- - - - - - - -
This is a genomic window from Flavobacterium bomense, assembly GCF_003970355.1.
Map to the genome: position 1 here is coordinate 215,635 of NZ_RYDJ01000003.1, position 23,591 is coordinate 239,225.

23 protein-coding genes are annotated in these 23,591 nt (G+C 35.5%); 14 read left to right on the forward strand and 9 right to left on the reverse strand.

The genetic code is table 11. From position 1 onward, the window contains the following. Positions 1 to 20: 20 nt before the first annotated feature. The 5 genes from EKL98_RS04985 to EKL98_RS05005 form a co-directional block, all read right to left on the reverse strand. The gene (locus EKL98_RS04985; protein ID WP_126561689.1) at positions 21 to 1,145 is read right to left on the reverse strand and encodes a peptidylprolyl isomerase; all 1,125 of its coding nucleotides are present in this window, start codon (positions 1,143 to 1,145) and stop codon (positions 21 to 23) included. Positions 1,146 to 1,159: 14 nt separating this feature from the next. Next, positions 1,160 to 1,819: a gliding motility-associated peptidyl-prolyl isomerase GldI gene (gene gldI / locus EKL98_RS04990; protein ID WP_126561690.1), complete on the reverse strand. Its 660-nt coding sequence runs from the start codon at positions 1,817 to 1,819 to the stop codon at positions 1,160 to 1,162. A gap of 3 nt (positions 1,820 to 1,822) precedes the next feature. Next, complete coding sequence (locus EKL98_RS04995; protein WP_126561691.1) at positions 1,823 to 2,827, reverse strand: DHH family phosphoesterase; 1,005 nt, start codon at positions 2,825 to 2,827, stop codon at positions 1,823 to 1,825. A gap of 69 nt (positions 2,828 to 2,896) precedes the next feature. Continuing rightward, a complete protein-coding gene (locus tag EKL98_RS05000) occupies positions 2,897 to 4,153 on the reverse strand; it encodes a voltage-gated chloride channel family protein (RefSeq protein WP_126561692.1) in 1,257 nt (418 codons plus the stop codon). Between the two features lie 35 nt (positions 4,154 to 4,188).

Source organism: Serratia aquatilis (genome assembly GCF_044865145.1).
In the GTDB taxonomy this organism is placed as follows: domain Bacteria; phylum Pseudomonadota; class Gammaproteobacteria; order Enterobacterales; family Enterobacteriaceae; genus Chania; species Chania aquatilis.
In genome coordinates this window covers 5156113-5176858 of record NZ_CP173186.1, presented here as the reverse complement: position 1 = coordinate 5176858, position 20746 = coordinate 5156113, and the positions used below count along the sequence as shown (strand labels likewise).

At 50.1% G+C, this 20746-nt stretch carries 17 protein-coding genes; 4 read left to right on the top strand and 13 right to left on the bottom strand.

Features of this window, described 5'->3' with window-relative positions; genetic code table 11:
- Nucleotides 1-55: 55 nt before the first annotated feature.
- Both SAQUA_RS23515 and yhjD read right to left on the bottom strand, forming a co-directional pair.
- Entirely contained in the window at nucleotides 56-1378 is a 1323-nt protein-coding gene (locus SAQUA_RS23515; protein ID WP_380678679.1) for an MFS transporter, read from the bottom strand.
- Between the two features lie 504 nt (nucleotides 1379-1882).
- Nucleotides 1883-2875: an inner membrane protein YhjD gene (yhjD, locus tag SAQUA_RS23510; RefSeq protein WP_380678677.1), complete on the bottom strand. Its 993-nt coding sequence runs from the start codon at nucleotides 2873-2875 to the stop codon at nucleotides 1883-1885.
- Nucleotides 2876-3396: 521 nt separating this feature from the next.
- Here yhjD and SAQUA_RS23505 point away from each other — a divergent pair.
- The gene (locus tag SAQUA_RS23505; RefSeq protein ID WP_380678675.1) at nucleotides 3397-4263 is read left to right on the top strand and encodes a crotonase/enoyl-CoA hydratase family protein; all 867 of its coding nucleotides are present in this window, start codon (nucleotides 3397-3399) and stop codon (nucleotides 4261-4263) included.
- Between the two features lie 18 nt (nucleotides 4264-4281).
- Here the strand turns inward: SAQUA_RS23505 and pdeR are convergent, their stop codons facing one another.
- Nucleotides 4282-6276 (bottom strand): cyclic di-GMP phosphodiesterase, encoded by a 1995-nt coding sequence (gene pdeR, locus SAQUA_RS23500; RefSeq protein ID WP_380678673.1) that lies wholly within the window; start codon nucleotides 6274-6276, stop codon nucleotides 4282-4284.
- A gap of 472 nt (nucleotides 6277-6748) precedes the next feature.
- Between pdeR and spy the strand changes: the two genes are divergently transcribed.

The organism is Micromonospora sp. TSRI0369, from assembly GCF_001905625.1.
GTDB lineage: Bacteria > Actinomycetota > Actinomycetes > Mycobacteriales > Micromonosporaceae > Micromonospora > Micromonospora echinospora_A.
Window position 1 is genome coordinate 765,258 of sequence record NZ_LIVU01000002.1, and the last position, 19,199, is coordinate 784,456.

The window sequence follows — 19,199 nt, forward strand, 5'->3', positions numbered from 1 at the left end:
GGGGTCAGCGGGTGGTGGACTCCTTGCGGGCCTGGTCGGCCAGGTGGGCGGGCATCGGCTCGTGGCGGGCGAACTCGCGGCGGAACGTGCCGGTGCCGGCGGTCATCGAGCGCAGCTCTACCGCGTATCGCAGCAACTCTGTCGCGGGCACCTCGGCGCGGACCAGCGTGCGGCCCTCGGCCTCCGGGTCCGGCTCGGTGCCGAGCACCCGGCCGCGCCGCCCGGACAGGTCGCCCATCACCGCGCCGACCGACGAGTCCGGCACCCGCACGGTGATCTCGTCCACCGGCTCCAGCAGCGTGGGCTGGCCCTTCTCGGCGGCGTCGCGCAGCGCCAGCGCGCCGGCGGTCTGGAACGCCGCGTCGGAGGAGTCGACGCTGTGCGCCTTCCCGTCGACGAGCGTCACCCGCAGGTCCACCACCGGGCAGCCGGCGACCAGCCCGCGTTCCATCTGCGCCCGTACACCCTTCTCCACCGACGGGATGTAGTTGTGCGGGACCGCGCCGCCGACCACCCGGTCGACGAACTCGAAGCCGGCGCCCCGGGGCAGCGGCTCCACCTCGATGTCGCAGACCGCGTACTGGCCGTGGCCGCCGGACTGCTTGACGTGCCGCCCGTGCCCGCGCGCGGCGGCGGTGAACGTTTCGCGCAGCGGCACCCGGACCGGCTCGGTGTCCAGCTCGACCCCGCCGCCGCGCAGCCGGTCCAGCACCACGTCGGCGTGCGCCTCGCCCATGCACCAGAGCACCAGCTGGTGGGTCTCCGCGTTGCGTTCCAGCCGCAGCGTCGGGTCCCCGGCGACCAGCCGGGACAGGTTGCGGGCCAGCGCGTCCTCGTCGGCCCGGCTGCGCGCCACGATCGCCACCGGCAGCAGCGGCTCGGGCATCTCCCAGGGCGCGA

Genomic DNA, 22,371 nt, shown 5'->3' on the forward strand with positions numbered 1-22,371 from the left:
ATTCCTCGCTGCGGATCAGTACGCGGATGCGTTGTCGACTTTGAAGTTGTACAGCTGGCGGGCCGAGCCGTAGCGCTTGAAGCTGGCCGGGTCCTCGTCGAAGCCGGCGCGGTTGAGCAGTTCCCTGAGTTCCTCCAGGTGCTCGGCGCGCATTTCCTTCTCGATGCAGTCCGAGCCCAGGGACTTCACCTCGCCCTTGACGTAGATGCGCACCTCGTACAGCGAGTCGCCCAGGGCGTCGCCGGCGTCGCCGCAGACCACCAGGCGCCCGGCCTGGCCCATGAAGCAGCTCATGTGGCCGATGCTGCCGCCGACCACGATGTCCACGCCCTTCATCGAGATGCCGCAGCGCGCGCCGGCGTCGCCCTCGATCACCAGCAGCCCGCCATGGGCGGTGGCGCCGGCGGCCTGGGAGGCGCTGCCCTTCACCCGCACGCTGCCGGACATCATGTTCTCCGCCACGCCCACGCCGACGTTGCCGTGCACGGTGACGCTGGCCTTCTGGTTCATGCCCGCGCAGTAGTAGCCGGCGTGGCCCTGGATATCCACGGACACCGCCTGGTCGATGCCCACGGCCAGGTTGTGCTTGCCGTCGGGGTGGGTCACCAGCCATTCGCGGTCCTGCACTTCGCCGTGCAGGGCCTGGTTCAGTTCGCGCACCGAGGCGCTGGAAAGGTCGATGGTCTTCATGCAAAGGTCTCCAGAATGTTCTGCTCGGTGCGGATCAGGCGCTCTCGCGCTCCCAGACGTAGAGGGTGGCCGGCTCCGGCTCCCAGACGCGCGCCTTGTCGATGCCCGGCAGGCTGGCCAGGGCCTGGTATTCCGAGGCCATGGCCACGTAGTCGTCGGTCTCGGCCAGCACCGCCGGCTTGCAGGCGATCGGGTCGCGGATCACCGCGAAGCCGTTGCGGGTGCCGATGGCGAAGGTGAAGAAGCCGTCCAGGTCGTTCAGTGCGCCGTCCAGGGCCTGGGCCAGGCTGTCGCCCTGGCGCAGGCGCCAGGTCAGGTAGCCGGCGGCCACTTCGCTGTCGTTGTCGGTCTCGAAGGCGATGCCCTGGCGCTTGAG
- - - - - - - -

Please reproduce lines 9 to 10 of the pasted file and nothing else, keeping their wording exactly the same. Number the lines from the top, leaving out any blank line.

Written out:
Features of this window, described 5'->3' with window-relative positions; genetic code table 11:
- Nucleotides 1-55: 55 nt before the first annotated feature.